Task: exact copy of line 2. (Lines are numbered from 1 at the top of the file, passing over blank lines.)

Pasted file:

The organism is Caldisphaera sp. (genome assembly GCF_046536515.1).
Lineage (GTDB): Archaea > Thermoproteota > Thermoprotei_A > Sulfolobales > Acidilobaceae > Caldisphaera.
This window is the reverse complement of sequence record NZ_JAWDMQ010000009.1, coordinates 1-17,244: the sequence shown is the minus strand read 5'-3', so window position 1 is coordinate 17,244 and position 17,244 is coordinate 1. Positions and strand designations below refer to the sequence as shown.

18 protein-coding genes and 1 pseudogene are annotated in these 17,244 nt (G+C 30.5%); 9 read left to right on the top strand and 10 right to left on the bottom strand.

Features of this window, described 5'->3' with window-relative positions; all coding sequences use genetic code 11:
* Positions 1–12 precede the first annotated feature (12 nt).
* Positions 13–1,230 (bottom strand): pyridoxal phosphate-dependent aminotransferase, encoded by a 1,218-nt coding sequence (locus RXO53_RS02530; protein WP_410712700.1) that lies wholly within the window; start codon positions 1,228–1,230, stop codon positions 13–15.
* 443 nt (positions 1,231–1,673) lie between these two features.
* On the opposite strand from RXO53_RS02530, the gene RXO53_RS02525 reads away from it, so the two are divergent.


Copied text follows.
Lineage (GTDB): Archaea > Thermoproteota > Thermoprotei_A > Sulfolobales > Acidilobaceae > Caldisphaera.